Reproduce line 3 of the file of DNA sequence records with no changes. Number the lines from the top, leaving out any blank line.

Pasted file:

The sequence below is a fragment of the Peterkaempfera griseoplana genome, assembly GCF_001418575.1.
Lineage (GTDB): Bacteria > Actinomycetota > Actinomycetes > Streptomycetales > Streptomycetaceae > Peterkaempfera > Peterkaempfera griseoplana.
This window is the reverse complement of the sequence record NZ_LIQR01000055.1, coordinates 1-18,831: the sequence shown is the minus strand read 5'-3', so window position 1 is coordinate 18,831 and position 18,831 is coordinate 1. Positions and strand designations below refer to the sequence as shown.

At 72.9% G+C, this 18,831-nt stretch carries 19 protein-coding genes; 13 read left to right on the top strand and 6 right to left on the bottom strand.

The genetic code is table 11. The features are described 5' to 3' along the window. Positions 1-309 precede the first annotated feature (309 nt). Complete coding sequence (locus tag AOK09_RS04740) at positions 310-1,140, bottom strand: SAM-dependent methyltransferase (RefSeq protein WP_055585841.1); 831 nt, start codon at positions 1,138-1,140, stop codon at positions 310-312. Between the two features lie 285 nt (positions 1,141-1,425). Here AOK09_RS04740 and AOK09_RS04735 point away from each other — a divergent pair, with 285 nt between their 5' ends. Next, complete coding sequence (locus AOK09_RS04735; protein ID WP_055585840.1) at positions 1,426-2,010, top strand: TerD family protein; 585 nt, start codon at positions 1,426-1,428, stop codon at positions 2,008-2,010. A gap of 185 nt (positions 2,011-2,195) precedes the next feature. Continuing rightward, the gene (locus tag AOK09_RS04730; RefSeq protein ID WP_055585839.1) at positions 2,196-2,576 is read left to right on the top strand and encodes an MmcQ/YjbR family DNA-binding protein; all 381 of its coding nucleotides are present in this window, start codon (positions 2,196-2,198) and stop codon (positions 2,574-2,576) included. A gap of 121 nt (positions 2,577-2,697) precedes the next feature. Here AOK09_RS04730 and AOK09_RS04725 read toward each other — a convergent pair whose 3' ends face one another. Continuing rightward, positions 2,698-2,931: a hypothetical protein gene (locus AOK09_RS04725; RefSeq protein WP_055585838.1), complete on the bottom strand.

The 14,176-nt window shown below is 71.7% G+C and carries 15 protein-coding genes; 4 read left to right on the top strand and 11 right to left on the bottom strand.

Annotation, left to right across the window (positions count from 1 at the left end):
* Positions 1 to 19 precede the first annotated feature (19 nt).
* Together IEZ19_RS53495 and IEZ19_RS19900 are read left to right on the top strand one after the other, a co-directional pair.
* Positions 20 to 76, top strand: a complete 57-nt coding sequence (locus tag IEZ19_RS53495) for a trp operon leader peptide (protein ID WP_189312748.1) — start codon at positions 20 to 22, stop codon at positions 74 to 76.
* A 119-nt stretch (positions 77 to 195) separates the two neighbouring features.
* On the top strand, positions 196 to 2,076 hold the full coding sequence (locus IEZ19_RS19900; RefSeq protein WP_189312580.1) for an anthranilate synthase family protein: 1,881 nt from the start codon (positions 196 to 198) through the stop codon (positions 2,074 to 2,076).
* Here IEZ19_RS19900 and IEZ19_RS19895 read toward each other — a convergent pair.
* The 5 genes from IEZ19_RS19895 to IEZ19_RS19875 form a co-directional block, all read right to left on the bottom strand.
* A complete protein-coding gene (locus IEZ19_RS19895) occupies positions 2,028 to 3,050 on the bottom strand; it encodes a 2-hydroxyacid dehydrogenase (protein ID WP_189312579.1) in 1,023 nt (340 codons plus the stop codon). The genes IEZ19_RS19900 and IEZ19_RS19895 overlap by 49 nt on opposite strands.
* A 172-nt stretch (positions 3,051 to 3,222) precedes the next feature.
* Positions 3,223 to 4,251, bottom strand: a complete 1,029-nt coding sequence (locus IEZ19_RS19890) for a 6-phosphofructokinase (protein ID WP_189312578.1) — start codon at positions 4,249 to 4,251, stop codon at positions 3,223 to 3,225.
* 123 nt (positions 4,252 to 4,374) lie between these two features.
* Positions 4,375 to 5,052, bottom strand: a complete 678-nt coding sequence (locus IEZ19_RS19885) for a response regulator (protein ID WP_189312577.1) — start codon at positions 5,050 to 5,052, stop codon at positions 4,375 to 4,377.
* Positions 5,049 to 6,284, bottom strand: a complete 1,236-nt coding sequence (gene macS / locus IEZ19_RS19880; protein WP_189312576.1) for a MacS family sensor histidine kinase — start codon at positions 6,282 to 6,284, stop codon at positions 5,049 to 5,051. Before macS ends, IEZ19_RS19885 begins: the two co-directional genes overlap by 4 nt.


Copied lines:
This window is the reverse complement of the sequence record NZ_LIQR01000055.1, coordinates 1-18,831: the sequence shown is the minus strand read 5'-3', so window position 1 is coordinate 18,831 and position 18,831 is coordinate 1. Positions and strand designations below refer to the sequence as shown.